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    ABSTRACT: Conventional regression methods, such as multivariate linear regression (MLR) and its extension principal component regression (PCR), deal well with the situations that the data are of the form of low-dimensional vector. When the dimension grows higher, it leads to the under sample problem (USP): the dimensionality of the feature space is much higher than the number of training samples. However, little attention has been paid to such a problem. This paper first adopts an in-depth investigation to the USP in PCR, which answers three questions: 1) Why is USP produced? 2) What is the condition for USP, and 3) How is the influence of USP on regression. With the help of the above analysis, the principal components selection problem of PCR is presented. Subsequently, to address the problem of PCR, a multivariate multilinear regression (MMR) model is proposed which gives a substitutive solution to MLR, under the condition of multilinear objects. The basic idea of MMR is to transfer the multilinear structure of objects into the regression coefficients as a constraint. As a result, the regression problem is reduced to find two low-dimensional coefficients so that the principal components selection problem is avoided. Moreover, the sample size needed for solving MMR is greatly reduced so that USP is alleviated. As there is no closed-form solution for MMR, an alternative projection procedure is designed to obtain the regression matrices. For the sake of completeness, the analysis of computational cost and the proof of convergence are studied subsequently. Furthermore, MMR is applied to model the fitting procedure in the active appearance model (AAM). Experiments are conducted on both the carefully designed synthesizing data set and AAM fitting databases verified the theoretical analysis.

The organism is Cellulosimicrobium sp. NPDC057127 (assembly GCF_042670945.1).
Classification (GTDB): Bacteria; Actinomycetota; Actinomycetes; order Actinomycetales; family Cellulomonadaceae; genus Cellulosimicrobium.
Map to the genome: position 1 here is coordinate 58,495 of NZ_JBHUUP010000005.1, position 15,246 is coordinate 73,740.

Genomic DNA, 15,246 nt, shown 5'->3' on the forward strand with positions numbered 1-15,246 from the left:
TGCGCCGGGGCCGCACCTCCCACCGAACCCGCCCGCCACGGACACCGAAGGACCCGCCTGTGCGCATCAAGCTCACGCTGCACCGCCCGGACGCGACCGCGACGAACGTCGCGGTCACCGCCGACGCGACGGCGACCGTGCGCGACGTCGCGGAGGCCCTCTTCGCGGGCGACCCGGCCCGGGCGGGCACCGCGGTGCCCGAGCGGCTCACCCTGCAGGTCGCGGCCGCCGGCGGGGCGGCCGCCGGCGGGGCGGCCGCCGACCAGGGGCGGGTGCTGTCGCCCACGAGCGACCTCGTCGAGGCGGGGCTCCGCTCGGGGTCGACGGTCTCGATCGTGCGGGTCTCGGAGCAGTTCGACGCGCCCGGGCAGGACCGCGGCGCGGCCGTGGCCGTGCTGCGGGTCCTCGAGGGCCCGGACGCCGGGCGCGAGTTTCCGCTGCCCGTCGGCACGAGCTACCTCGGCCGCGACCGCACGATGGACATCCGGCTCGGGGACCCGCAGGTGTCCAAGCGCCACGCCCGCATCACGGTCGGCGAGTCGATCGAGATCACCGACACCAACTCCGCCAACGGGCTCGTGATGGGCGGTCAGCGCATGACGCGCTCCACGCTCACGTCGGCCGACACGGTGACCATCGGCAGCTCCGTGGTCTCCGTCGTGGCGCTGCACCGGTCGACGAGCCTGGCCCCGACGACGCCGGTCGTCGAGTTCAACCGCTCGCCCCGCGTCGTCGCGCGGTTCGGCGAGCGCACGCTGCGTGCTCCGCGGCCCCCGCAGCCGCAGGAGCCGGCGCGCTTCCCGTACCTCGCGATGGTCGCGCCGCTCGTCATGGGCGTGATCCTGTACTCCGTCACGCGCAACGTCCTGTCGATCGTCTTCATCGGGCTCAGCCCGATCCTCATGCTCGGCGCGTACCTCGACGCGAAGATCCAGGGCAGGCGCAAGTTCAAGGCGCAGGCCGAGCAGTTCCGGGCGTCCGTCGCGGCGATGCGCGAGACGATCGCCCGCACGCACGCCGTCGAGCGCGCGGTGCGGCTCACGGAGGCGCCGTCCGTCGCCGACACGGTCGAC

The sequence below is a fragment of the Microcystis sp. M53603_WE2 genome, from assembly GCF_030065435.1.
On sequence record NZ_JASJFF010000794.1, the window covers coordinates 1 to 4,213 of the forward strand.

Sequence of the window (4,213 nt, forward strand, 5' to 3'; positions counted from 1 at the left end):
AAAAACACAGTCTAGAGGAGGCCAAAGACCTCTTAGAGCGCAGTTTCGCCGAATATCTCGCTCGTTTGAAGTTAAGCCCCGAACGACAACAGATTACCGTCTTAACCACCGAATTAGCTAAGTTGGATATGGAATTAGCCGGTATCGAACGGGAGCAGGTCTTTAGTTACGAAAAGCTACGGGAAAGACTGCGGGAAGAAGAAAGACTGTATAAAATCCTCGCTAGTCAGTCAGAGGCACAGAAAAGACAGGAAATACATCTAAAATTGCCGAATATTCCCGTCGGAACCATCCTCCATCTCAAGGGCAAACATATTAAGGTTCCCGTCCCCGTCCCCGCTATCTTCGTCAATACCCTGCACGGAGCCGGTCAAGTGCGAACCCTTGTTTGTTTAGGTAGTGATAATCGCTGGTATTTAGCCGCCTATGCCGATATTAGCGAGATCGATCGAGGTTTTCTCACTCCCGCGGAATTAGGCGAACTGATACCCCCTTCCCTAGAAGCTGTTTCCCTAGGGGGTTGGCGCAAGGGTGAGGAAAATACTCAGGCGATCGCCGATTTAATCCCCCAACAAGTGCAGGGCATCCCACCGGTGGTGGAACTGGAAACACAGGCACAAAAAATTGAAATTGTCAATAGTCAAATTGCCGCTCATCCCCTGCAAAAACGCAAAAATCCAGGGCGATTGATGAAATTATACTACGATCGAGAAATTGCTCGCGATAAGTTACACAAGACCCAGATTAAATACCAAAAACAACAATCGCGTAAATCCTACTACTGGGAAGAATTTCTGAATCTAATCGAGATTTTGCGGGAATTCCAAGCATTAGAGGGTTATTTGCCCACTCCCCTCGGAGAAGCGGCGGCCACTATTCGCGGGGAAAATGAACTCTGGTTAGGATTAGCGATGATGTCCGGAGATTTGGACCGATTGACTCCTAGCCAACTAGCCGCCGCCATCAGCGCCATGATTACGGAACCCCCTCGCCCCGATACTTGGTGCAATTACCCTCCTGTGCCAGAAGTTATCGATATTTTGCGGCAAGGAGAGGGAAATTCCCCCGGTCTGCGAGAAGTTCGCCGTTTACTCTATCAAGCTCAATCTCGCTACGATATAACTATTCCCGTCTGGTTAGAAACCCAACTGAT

IEEE transactions on systems, man, and cybernetics. Part B, Cybernetics: a publication of the IEEE Systems, Man, and Cybernetics Society 06/2012; 42(6). DOI:10.1109/TSMCB.2012.2195171 · 6.22 Impact Factor
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    • "Let us define a tensor T in R M ×N ×S×D×K and then unfold T along mode 1 and mode 2 simultaneously. Thus, T becomes a tensor field [5], [14], [21], [27], [28], [31], [34], [37], [38] with elements in the form of a three-order tensor in R S×D×K , and each element corresponds to a pixel in the image to be segmented. There is an evolving curve C in Ω ∈ R "
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    ABSTRACT: This paper presents a new unified level set model for multiple regional image segmentation. This model builds a unified tensor representation for comprehensively depicting each pixel in the image to be segmented, by which the image aligns itself with a tensor field composed of the elements in form of high order tensor. Then the multi-phase level set functions are evolved in this tensor field by introducing a new weighted distance function. When the evolution converges, the tensor field is partitioned, and meanwhile the image is segmented. The proposed model has following main advantages. Firstly, the unified tensor representation integrates the information from Gaussian smoothed image, which results the model is robust against noise, especially the salt and pepper noise. Secondly, the local geometric features involved into the unified representation increase the weight of boundaries in energy functional, which makes the model more easily to detect the edges in the image and obtain better performance on non-homogenous images. Thirdly, the model offers a general formula for energy functional which can deal with the data type varying from scalar to vector then to tensor, and this formula also unifies single and multi-phase level set methods. We applied the proposed method to synthetic, medical and natural images respectively and obtained promising performance. KeywordsGabor filter bank–geometric active contour–tensor subspace analysis–image segmentation–level set method–partial differentialequation
    04/2011: pages 217-238;